A complex system of neurons relays auditory information from the ears to the brain. Once the auditory cortex has received the signal, other parts of the brain cooperate in interpreting and responding to the sounds. Measurements have shown that people with diabetes show delayed responses along the auditory pathway from the inner ear to the upper level of the brainstem (Sanju & Kumar, 2016). Auditory neural deficits will lead to increased difficulty understanding rapid speech, hearing in background noise, and overall clarity of sound.
Researchers have found evidence that patients with diabetes have greater auditory processing challenges than those without diabetes. In older adults, these deficits appear independently of general cognitive deficits (Humes, 2016).
The QuickSIN is a test of a person’s ability to process speech in noisy environments. People with diabetes obtain worse QuickSIN scores, suggesting declines in brainstem and cortical auditory processing (Sanju & Kumar, 2016). Due to these findings, for those that use hearing aids, assistive technology (remote microphones, TV devices, etc) may also be recommended.
Our Top Eight Recommendations for Patients With Diabetes
As partners in your health care journey, we support the work of your other care providers. If you have diabetes, we recommend that you:
- Make sure that all health professionals know about your diabetes diagnosis. Even your dentist may need to modify procedures.
- Follow the advice of your physicians and diabetes educator. They love to improve patients’ quality of life.
- Take your medications as prescribed. They will not work well if you skip doses.
- Schedule regular vision, hearing, and podiatry checkups. Your ears, eyes, and feet work together to help you keep your balance. When you have problems in one of these areas, you have an increased risk of falls.
- Eat a healthy diet that helps you control your diabetes. Consult with a dietician if needed.
- Exercise regularly. Your physician should be consulted before you begin a new workout program. With professional supervision, include exercises that strengthen your balance.
- Abstain from using cotton swabs and other objects to clean your ears. Not only do you push wax further down your ears, you also risk abrasions of the delicate ear canal skin. You are more susceptible to infections if you have diabetes.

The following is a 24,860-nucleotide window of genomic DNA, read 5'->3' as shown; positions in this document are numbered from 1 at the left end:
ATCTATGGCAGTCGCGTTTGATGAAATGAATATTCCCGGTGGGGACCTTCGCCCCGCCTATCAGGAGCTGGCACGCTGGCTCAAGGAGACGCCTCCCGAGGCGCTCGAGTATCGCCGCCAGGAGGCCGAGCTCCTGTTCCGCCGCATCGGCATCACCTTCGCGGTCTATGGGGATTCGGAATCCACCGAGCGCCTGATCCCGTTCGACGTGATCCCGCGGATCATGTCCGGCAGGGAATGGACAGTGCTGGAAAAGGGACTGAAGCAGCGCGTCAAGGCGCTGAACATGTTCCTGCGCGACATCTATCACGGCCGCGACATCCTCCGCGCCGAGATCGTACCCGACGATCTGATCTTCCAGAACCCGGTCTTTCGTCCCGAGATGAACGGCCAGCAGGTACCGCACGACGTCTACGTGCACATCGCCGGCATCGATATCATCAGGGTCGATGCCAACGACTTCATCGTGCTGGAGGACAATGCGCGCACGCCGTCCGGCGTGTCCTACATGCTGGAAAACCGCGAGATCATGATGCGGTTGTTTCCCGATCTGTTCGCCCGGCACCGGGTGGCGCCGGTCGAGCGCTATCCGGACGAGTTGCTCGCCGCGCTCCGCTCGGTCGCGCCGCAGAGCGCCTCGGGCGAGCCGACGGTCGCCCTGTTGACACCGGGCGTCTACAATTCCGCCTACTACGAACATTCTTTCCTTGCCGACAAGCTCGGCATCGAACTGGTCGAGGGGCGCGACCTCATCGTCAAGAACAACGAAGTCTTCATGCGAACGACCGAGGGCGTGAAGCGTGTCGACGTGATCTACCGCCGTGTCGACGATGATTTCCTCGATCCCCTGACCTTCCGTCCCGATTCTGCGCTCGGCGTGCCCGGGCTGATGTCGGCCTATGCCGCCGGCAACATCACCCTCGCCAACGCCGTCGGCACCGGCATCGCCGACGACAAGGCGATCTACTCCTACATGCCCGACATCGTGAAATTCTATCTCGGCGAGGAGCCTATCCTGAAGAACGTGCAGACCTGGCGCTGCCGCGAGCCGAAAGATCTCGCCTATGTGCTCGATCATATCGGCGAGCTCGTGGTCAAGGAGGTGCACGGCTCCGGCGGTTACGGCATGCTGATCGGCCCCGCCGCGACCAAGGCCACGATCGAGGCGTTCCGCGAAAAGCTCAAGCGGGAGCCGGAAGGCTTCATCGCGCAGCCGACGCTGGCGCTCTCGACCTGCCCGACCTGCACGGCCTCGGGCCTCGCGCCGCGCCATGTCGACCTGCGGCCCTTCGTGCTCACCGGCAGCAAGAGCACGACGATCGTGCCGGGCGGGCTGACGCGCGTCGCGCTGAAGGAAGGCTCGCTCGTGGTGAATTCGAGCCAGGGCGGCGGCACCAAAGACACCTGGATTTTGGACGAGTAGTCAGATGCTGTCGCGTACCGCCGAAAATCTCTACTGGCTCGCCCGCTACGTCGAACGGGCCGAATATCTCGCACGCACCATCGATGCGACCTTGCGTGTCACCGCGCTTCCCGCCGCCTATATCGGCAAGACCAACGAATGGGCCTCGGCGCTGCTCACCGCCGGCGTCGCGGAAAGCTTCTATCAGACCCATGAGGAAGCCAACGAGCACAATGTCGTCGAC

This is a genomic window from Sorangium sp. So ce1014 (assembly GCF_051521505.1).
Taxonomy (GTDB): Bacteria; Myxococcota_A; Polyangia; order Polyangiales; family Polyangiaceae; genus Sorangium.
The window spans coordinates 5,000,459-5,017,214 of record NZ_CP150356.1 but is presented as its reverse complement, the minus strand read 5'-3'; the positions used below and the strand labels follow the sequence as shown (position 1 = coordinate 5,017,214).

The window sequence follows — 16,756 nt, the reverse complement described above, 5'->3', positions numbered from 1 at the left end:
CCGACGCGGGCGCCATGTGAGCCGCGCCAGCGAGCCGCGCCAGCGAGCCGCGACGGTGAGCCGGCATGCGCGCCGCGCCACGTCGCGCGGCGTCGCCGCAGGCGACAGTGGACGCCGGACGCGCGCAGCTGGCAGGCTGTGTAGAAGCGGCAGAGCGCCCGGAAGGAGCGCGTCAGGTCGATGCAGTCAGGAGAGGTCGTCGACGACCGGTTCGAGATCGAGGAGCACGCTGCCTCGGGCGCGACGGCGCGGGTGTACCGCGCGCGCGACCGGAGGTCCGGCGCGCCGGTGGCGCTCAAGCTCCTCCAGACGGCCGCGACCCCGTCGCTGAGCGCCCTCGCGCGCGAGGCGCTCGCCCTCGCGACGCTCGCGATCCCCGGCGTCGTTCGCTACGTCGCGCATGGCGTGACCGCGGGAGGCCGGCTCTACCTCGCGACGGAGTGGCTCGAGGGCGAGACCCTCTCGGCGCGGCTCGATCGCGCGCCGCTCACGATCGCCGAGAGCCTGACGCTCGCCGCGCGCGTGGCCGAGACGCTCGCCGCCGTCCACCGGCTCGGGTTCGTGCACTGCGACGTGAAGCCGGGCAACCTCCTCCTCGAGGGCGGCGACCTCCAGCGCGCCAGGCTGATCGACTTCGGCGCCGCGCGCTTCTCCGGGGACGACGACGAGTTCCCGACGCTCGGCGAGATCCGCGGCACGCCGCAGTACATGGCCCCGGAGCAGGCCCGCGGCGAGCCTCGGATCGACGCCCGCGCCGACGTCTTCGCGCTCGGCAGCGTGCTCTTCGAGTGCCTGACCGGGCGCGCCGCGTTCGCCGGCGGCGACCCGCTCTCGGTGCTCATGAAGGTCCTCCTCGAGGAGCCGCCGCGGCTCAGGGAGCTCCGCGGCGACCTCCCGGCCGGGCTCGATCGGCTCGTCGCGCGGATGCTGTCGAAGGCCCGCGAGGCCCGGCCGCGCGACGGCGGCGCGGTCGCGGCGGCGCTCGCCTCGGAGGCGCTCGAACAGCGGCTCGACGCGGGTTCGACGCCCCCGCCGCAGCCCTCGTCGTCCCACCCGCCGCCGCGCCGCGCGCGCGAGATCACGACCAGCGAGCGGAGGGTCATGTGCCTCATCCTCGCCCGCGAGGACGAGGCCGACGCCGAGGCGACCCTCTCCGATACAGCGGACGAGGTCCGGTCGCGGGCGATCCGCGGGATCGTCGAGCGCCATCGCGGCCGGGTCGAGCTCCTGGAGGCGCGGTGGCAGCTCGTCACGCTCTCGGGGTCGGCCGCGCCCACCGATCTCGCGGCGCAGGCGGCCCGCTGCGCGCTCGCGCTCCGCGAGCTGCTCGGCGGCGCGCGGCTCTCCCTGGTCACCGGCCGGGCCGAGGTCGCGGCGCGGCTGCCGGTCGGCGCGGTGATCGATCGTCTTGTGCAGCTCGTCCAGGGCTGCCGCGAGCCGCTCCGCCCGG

- If you have hearing difficulties, consult with us about hearing aid options. Wear your hearing aids regularly. If diabetes-related neuropathy has decreased your touch sensitivity, we have options to make it easier to insert and adjust hearing aids. Consider remote microphone technology and directional microphones to overcome auditory processing difficulties.
American Diabetes Association. Living with diabetes.
Arlinger, S. (2003). Negative consequences of uncorrected hearing loss- a review. International Journal of Audiology, 42, 2S17-2S20.
Howikawa, C., Kodama, S., Tanaka, S., Fujihara, K., Hirasawa, R., Yachi, Y., … Sone, H. (2013). Diabetes and risk of hearing impairment in adults: A meta-analysis. The Journal of Clinical Endocrinology and Metabolism, 98, 0000-0000.
Humes, L. E. (2016). "https://www.ncbi.nlm.nih.gov/pmc/articles/PMC5399752/" A retrospective examination of the effect of diabetes on sensory processing in older adults. American Journal of Audiology, 25, 364-367.
National Institutes of Health (2008, June 16). Hearing loss is common in people with diabetes. Retrieved from "https://www.nih.gov/news-events/news-releases/hearing-loss-common-people-diabetes".
Parker, P. (2009). Diabetes and hearing loss. Audiology Practices, 2, 22-23.
Sanju, H. K., & Kumar, P. (2016). HYPERLINK "http://www.hearingreview.com/2015/12/annual-audiological-evaluations-mandatory-patients-diabetes/" Annual audiological evaluations should be mandatory for patients with diabetes. Hearing Review, 23, 14.